Coming to Terms With Germs

In the 19th century, Agustino Bassi made the radical proposition that germs caused disease.

Over the next 40 years, it took the great minds of Francesco Redi, Louis Pasteur and Robert Koch to prove it.

Scientists have been finding ways to fight the "wee beasties" ever since.

And the fight has largely been a success. By practically wiping out cholera, diphtheria, polio and hosts of other diseases, life expectancy in the United States has gone from 49 years in 1901 to 77 years in 2000.

But the average person sometimes goes overboard trying to wipe out all the germs around them.

Recently, researchers at the University of Florida showed how a two-minute blast in the microwave could effectively sterilize sewage-soaked sponges full of E. coli, Bacillus cereus and a host of other potential disease-causing organisms.

The researchers found that more than 99 percent of the organisms were effectively killed.

However, news of the method has since led to a few kitchen fires and scorched appliances, as people have thrown dish towels, plastic sponges and sponges with metal mesh scrubbers into microwaves.

The results have included lingering burning plastic smells, charred sponges and metal scorch marks in many a microwave oven.

Separating Caution From Paranoia

The October 2006 estimates from the Centers for Disease Control and Prevention reveal 76 million cases of food-borne illness in the United States each year, which cause 325,000 hospitalizations and 5,000 deaths.

Most of these are from unidentified or unknown pathogens, but many of these deaths could be prevented with better food preparation and hygiene.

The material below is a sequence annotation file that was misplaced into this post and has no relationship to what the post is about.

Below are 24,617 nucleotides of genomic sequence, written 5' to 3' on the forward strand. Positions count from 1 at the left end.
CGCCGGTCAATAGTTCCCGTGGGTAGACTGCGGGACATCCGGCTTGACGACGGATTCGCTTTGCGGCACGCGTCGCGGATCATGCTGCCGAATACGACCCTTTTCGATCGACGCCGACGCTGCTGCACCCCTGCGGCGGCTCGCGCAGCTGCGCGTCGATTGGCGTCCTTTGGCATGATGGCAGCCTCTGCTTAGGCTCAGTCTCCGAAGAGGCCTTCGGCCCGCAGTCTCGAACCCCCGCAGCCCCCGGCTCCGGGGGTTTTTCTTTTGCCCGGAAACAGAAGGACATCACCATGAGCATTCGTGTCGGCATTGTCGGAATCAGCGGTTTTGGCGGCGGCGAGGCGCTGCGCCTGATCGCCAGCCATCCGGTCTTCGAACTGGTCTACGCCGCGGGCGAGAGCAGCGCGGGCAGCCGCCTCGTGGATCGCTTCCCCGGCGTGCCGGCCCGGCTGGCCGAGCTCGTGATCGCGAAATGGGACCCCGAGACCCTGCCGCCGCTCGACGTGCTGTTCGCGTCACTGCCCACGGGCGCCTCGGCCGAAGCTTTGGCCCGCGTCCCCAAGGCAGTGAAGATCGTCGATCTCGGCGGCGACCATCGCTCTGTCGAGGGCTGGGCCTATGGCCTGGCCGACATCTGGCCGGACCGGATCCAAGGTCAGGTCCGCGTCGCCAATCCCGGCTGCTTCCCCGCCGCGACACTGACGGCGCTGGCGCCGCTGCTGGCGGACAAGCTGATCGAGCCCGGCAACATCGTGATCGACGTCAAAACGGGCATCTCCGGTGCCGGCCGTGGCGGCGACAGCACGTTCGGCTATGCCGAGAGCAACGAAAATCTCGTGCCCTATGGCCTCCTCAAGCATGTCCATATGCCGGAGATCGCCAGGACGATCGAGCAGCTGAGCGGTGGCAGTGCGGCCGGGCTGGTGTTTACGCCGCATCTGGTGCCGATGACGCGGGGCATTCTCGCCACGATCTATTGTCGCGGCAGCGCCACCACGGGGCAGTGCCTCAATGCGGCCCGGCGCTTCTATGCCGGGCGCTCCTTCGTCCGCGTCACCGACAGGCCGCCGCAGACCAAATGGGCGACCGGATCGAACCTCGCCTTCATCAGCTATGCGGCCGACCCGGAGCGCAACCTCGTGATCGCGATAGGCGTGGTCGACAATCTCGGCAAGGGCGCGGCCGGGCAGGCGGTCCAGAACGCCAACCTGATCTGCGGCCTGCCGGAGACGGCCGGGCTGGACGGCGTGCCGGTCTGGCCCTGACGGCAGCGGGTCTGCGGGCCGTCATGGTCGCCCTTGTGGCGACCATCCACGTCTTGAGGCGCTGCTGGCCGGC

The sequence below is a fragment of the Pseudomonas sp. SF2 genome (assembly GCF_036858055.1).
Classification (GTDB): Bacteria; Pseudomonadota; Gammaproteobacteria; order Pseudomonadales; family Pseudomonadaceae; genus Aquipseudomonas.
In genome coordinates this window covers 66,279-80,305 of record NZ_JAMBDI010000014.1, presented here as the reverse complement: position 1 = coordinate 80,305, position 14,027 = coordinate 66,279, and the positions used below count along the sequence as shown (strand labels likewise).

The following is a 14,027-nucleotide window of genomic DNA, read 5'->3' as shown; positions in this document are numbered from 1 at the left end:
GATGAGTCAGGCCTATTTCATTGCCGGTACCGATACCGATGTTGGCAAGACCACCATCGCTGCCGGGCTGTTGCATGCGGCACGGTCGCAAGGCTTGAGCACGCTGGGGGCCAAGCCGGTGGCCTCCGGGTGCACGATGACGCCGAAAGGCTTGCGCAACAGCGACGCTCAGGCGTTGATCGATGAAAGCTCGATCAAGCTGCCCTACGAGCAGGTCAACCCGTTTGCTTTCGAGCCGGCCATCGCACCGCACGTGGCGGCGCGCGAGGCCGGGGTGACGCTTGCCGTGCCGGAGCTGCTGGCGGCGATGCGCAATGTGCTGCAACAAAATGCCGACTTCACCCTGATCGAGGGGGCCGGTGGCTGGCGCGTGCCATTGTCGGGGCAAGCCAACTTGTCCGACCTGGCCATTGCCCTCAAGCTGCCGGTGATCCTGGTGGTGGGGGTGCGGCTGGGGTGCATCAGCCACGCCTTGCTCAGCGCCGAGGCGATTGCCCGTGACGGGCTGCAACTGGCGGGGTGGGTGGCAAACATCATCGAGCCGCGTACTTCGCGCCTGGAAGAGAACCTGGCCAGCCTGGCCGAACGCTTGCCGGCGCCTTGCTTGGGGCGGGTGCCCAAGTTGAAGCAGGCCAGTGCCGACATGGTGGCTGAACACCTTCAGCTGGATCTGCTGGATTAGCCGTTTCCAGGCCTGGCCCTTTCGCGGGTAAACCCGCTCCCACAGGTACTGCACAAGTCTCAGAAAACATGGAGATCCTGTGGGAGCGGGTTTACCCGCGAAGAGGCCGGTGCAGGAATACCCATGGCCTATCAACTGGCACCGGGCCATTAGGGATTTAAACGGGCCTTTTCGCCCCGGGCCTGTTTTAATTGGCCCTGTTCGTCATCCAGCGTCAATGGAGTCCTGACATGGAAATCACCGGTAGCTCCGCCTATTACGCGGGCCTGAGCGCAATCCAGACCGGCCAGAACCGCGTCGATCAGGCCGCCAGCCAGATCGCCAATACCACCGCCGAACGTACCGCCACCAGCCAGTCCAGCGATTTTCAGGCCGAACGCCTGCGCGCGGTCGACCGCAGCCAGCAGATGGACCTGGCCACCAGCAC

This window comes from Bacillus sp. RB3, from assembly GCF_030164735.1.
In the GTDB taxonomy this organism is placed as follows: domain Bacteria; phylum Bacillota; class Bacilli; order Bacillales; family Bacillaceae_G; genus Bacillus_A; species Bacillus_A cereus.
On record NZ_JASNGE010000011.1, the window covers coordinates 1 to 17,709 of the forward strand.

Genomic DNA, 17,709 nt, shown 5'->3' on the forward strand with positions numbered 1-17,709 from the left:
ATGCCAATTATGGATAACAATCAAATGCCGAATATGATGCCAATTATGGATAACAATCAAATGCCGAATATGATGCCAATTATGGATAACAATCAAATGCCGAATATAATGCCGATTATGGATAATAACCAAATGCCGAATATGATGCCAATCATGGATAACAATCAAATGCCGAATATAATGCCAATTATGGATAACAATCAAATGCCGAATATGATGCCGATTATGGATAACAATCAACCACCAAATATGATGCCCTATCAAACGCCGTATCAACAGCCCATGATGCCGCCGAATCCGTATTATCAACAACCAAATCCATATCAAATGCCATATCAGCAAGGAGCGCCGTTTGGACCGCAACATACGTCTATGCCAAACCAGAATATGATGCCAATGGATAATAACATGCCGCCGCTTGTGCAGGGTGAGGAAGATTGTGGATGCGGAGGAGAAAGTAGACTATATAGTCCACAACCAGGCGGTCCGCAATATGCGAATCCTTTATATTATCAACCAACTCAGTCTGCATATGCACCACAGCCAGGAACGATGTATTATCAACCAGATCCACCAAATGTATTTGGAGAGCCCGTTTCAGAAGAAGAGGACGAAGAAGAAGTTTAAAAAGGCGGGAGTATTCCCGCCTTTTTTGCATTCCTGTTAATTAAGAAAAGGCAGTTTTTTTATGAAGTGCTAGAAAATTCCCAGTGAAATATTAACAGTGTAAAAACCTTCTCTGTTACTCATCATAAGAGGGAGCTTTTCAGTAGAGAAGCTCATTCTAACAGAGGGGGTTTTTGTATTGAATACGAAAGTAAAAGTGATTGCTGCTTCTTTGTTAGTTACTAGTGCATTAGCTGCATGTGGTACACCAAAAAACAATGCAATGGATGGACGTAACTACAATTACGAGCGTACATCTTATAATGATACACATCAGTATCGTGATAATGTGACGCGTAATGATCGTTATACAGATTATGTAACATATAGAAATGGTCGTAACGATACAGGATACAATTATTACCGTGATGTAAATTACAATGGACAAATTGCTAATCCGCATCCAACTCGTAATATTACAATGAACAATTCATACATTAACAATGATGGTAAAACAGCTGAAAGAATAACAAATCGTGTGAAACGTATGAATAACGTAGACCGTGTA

With this in mind, I understand it's always nice to find new uses for old tools, in this case, your microwave. Not only can it cook your side dishes in less than two minutes, but it can also sterilize the sponge you just used to clean up after cutting up the raw chicken strips.

Just two minutes in the microwave and all those nasty salmonella bacteria are zapped out of existence -- just remember to wet the sponge first, and let it cool before you try to remove it.

Dr. Carolyn Eaton is a personal visiting physician for Care Level Management in San Antonio and is the vice chair of the Texas Academy of Family Physicians' Commission on Public Health.

Now, do you need to use this method of sanitizing sponges for normal kitchen use? It depends. In homes with very young children and elderly or immunocompromised individuals, it is a good idea to keep sanitation at the highest standards, because these individuals are the most affected.

For everyone else, when cleaning up after raw eggs or cutting raw meat products, the most common sources of disease-causing bacteria, using this technique or throwing away the sponge or using a disposable paper towel is probably a good idea.

But the Western world has developed a deep-seated paranoia about all bacteria, and some people act like they'll be the next to get some flesh-eating bacteria -- most of which you can actually only get by swimming in contaminated water with an open sore.

Germs Can Be Friendly, Too

Because not all bacteria cause disease, and some are very helpful, trying to kill all bacteria in a household is not only impractical, but dangerous.

Some bacteria and virus exposure is important to creating a healthy immune system and people can be "too clean" -- so routine wipe downs of coffee spills, etc. really doesn't need the "nuking the sponge" treatment.

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